The first complete collection on record of the keyboard works by an organ virtuoso of 17th-century Austria and a notable forerunner of J.S. Bach.
The sacred vocal music of Johann Caspar Kerll (1627-1693) has attracted its fair share of attention, with recent recordings devoted to his Masses and the Requiem he composed in 1669 while still a court musician in his home city of Munich. However, during his lifetime Kerll was known above all as a superb organist. Having composed a Mass for the coronation of Leopold I in 1658, he was furnished with the subject for an improvisation by none other than emperor himself, and Kerll’s astonishing invention became the stuff of legend, being recalled in 1740 by the theorist Johann Mattheson, in an age long before the testamentary value of recordings.
Kerll’s original compositions retain the freshness and vitality of his performances, as later composers recognised. Handel adapted the entire fourth Canzona for the chorus ‘Egypt was glad when they departed’ in for Israel in Egypt and used part of the cheeky Capriccio Sopra il Cucu in the second movement of an organ concerto. His masterpiece is the Modulatio organica, which contains some of the finest contrapuntal writing for organ before J.S. Bach. It was composed in 1679 in response to the plague of Vienna, which claimed thousands of victims including the composer’s wife; with eight sets of organ versets to be played in alternation with sung verses of the Magnificat, Kerll assembled a work whose comprehensive mastery of technique anticipates The Well-Tempered Clavier.
Receiving its first complete recording, the Modulatio organica occupies the last CD of this invaluable guide to the landscape of Austro-German music in the generations before Bach.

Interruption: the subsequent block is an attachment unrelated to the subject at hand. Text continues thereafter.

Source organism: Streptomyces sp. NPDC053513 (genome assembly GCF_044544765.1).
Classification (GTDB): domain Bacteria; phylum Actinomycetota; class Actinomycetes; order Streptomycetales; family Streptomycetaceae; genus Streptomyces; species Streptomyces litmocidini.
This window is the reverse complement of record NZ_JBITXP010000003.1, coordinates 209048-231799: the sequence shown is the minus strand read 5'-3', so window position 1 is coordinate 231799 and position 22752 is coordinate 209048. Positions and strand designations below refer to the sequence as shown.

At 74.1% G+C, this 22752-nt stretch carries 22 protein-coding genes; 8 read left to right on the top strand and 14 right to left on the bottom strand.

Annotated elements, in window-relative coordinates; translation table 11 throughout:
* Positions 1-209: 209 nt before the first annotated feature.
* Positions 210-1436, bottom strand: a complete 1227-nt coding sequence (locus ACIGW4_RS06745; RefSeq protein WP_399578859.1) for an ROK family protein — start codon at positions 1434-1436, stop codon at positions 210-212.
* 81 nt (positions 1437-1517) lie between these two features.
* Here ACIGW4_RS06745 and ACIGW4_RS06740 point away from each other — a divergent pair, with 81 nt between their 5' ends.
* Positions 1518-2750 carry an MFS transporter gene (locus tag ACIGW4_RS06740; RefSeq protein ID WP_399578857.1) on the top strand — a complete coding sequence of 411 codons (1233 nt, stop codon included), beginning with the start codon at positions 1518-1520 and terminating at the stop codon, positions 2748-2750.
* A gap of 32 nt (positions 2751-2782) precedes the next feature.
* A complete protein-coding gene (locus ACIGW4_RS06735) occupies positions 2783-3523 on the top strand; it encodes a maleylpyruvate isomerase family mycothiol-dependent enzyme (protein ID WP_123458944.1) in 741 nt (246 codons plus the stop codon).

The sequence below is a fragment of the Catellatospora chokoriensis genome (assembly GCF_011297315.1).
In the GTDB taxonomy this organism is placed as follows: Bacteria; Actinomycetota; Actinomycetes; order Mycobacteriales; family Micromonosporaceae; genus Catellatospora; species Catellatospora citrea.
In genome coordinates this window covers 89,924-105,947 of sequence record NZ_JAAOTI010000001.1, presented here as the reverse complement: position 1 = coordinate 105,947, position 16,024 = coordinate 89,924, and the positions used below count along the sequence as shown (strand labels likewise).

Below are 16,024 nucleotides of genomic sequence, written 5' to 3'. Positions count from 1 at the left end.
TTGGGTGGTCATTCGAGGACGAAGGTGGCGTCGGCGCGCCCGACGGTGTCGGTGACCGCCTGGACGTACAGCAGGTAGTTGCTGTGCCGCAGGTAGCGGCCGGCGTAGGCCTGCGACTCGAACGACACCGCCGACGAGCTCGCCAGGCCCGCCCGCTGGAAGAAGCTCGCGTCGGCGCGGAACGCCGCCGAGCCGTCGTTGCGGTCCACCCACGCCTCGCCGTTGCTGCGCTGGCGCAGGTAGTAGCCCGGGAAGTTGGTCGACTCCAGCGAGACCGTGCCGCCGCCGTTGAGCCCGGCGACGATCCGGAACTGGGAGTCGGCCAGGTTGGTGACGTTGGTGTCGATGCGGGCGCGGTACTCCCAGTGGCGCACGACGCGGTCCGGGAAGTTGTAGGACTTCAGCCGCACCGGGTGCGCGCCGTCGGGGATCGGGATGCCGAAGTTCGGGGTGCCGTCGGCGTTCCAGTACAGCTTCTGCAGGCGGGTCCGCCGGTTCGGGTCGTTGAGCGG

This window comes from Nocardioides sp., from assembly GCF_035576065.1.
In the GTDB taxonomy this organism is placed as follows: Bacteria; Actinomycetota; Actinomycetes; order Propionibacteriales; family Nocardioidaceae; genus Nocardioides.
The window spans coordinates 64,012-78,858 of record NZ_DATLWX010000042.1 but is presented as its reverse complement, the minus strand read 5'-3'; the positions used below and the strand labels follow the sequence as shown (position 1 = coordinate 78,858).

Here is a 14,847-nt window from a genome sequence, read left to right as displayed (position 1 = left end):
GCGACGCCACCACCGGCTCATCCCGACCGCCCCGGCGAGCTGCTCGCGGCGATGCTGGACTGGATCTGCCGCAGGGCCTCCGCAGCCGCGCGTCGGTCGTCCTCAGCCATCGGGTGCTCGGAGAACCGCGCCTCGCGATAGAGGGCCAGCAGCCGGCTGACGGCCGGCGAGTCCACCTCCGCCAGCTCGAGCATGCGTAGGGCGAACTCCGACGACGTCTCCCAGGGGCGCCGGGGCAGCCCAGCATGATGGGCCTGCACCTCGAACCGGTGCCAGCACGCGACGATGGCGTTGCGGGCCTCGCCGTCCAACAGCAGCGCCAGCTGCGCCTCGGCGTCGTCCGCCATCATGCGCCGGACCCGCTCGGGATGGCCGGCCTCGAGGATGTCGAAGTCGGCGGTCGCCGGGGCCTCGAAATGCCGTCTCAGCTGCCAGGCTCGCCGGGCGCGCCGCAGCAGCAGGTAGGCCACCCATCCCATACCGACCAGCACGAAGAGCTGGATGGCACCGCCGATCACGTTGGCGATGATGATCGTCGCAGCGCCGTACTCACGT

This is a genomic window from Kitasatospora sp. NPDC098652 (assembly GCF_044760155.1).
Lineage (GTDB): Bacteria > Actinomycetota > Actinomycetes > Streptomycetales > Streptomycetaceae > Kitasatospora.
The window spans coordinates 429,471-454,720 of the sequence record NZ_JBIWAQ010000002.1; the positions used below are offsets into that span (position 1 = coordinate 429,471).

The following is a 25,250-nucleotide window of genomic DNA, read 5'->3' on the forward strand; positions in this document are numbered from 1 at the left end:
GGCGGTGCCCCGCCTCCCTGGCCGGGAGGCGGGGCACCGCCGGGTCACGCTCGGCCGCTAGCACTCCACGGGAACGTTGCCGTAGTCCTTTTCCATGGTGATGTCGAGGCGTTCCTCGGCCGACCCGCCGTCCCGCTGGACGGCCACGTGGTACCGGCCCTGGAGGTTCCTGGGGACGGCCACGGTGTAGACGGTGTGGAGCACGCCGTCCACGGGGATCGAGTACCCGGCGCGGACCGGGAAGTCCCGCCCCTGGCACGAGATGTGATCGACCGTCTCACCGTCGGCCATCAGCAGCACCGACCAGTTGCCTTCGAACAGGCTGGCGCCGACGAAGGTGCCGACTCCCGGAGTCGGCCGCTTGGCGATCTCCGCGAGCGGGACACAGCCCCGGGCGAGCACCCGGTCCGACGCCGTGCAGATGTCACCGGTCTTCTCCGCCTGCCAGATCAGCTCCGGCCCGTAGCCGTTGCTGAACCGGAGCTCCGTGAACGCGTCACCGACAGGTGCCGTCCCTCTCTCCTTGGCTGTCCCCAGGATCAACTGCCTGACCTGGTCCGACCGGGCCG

Matteo Messori precedes it on CD1 with the 11 toccatas and 6 canzonas, which build on the legacy of Frescobaldi and his pupil Froberger to test the player’s skill and imagination to the utmost. The main works on CD2 are a set of four brief keyboard suites which Matteo Messori plays on a pair of historically apt harpsichords. For the organ works such as the Modulatio Organica, his chosen instrument is the colourful organ built by Johann Ignaz Egedacher in 1732 for the Pfarrkirche Mariä Himmelfahrt of Vornbach am Inn in Germany.
Bach: Clavierübung III (92769): ‘A convincing performance… presented with elegance, style and thoughtful expression... Technically speaking the recording is absolutely perfect… In anticipation of Matteo Messori's next recording projects (Bach's Art of Fugue and Kerll's opera omnia), we highly recommend this set to our readers.’ (Organ Compendium)
Johann Caspar Kerll (1627-1693) was born in Saxony, where his father was a Lutheran organist. His musical talent was discovered at an early age and he went to Vienna to study with Giovanni Valentini, the court Kapellmeister. After serving as an organist at the court of the Archbishop of Brussels he went to Rome, to study the works of the great Italians. Here he met Froberger and Carissimi, from whom he learned the new Italian vocal and instrumental styles. Ultimately he settled at the court in Munich, where he stayed till his death, a famous composer, performer and teacher.
Kerll’s complete keyboard works include Toccatas, Suites and instrumental settings of the Magnificat, both for harpsichord and organ. The Toccatas are clearly modelled on those by Frescobaldi, but make even greater demand on the technical ability and virtuosity of the performer, in their rapid scales and instrumental brilliance in free passages, whereas the harmonic language often is coloured by unusual chromatism.
Matteo Messori is one of the leading Baroque keyboard players of Europe; his previous recordings for Brilliant Classics (Kunst der Fuge, BC 94061 and Clavierübung, BC 94201) have been awarded 5 star reviews in international classical magazines (Fono Forum: “…entered the top league of European Bach interpreters”). His Schütz edition (BC 94361) is a recorded landmark for that still neglected master.
The extensive scholarly written liner notes in the booklet are by the artist himself.